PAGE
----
Arthroscopic osteochondral autograft transplantation in anterior cruciate ligament reconstruction: a preliminary clinical study

Knee Surg Sports Traumatol Arthrosc. 1996;3(4):262-4. doi: 10.1007/BF01466630.


The high incidence of chondral defects of the femoral condyles associated with chronic ACL tears is widely recognised. However, treatment is difficult and controversial. This preliminary report presents our experience with arthroscopic osteochondral autograft transplantation in ACL-deficient knees. The series consists of 12 cases of arthroscopic osteochondral autograft transplantation in conjunction with ACL reconstruction using bone-patellar tendon-bone autograft; eight procedures were primary, and four were revisions of failed synthetic grafts. The patients' ages ranged from 22 to 42 years. There were ten male and two female patients. Chondral lesions in this series ranged from 10 to 22 mm in diameter. Donor site was selected prior to notchplasty, and three to five osteochondral cylinders, 5-10 mm in diameter, 10-15 mm long, were harvested. Improved surgical technique, tubular cutting instruments enabling minimal damage to harvested articular cartilage, and press-fit insertion yielded promising uniform results in ten of 12 cases with 2 years' follow-up. This study addresses the important issue of articular cartilage defects in ACL-deficient knees and possible prevention of premature joint degeneration. The aim of arthroscopic osteochondral autograft transplantation is to slow down the development of osteoarthrosis.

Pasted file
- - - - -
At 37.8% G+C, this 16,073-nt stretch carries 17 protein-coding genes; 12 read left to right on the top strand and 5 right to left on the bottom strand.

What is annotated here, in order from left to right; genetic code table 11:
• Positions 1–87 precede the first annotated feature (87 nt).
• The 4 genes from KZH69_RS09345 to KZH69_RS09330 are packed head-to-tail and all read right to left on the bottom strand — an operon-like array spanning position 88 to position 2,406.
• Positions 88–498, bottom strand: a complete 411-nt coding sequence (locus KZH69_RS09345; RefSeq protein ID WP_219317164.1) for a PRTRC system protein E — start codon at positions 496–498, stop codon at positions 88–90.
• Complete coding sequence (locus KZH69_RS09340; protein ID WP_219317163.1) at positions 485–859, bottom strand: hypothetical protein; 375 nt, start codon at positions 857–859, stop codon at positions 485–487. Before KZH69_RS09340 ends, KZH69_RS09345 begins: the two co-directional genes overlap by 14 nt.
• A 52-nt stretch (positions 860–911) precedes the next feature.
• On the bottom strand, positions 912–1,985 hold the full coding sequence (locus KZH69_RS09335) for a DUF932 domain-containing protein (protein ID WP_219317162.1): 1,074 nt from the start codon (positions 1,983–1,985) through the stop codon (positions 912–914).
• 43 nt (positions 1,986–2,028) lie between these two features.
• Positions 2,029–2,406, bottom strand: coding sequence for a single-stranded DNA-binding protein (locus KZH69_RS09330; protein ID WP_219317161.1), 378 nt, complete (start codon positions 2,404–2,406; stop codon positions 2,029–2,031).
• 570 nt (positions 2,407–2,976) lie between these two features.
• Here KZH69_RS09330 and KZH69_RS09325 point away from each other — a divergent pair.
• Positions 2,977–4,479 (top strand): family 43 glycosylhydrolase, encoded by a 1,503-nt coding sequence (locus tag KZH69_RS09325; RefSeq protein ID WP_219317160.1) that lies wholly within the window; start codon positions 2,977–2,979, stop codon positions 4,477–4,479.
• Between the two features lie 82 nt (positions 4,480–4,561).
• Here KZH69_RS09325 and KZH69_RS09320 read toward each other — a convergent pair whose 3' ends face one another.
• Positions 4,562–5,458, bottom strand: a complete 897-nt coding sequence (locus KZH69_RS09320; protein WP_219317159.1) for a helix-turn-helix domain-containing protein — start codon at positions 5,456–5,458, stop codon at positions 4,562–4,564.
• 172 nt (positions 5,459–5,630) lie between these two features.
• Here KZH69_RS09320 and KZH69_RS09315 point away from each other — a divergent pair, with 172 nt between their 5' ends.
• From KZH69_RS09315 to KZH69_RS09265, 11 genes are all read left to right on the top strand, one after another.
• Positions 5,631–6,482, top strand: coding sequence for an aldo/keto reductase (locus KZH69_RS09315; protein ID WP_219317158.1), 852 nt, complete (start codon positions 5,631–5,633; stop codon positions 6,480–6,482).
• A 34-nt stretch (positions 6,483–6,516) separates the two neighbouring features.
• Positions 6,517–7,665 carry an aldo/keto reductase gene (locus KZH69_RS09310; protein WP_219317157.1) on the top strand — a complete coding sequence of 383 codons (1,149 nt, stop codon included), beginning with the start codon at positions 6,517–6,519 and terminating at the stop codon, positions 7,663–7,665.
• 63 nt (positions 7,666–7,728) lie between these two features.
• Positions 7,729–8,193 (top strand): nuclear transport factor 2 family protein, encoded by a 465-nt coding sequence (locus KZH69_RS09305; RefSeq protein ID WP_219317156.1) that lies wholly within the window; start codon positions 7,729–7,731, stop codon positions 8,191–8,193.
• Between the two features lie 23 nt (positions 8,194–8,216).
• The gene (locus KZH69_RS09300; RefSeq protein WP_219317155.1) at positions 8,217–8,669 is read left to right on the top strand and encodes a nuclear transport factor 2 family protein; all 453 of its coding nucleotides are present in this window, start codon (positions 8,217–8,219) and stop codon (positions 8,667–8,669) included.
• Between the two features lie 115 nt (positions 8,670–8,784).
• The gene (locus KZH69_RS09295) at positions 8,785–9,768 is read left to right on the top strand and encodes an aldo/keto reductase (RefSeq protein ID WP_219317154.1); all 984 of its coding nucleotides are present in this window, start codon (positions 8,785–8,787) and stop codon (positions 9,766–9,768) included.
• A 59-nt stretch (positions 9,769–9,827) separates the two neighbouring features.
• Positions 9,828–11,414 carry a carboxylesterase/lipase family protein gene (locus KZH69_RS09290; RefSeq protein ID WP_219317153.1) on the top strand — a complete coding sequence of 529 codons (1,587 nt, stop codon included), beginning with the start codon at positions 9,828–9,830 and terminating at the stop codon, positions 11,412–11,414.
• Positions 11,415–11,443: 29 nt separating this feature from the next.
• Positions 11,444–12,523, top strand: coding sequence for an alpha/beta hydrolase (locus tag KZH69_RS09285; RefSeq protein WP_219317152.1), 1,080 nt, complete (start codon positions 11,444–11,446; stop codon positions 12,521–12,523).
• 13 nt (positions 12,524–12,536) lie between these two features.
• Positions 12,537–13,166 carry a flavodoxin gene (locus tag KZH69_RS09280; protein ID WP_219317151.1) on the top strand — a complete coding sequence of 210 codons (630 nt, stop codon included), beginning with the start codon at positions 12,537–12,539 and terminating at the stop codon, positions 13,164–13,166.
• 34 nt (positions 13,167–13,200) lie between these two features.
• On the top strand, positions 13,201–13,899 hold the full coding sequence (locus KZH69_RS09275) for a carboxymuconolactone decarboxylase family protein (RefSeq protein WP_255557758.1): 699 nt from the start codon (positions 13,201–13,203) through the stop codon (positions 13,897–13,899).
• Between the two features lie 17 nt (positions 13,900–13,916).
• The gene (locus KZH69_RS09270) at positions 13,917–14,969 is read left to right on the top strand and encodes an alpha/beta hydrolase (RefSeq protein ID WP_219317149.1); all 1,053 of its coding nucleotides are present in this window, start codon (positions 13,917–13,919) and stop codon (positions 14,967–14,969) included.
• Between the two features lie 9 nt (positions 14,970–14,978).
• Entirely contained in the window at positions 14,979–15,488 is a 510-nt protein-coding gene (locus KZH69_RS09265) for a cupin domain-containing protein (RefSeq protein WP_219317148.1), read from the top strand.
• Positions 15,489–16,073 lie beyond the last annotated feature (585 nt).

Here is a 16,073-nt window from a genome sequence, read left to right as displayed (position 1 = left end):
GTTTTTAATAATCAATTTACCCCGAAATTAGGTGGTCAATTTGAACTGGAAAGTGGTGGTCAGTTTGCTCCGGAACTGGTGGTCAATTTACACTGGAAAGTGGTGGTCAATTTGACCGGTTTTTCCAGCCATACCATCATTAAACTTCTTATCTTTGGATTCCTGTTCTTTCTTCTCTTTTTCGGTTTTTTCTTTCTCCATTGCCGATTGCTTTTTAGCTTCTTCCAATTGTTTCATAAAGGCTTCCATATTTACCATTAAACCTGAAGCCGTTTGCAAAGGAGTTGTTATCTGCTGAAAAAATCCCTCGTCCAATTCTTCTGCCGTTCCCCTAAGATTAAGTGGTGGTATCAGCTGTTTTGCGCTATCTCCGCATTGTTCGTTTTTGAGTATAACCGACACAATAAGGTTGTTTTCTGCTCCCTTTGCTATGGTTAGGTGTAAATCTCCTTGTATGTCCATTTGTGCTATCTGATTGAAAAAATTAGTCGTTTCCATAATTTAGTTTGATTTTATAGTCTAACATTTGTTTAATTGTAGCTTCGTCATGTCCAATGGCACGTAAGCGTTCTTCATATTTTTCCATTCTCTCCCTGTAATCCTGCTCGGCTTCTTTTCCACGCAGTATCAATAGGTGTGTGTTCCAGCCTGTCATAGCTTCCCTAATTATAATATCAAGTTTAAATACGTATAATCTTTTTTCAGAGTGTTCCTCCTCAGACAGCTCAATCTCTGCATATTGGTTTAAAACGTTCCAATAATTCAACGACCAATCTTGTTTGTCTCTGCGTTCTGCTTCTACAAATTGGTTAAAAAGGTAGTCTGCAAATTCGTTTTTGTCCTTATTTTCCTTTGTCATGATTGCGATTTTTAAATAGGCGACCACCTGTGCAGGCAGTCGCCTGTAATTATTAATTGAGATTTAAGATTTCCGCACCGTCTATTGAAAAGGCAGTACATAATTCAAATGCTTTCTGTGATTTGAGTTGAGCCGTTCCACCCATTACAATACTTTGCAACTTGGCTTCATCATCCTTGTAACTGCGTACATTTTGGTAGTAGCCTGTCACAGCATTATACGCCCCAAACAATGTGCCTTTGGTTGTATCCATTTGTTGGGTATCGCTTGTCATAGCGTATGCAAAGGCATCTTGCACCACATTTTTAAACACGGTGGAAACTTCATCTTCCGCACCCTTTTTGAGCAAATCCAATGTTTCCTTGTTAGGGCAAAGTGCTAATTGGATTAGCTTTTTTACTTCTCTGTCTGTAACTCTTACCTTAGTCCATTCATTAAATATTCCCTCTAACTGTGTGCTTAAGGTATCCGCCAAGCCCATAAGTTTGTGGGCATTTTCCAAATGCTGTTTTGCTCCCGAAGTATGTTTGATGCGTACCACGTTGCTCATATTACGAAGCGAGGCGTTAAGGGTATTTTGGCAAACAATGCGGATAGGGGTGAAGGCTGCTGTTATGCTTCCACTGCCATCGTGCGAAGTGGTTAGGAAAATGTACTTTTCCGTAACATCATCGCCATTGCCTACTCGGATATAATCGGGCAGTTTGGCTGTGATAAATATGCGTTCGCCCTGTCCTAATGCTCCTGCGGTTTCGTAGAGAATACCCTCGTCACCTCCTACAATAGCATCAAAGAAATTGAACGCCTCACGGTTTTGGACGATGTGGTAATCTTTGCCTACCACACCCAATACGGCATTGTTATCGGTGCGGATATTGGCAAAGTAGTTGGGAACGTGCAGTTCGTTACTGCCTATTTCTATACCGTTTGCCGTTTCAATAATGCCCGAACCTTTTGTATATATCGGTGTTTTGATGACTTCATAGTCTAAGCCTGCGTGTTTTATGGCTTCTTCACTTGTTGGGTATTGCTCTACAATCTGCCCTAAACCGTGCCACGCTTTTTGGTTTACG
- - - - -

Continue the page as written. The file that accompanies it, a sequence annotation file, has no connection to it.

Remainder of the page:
Publication types

  • Clinical Trial

MeSH terms

  • Adult
  • Anterior Cruciate Ligament / surgery*
  • Arthroplasty / adverse effects*
  • Arthroscopy
  • Bone Transplantation / methods*
  • Cartilage, Articular / transplantation*
  • Endoscopy / methods
  • Female
  • Femur
  • Humans
  • Knee Joint / surgery*
  • Male
  • Osteoarthritis / etiology
  • Osteoarthritis / prevention & control
  • Osteochondritis Dissecans / complications
  • Osteochondritis Dissecans / etiology
  • Osteochondritis Dissecans / surgery*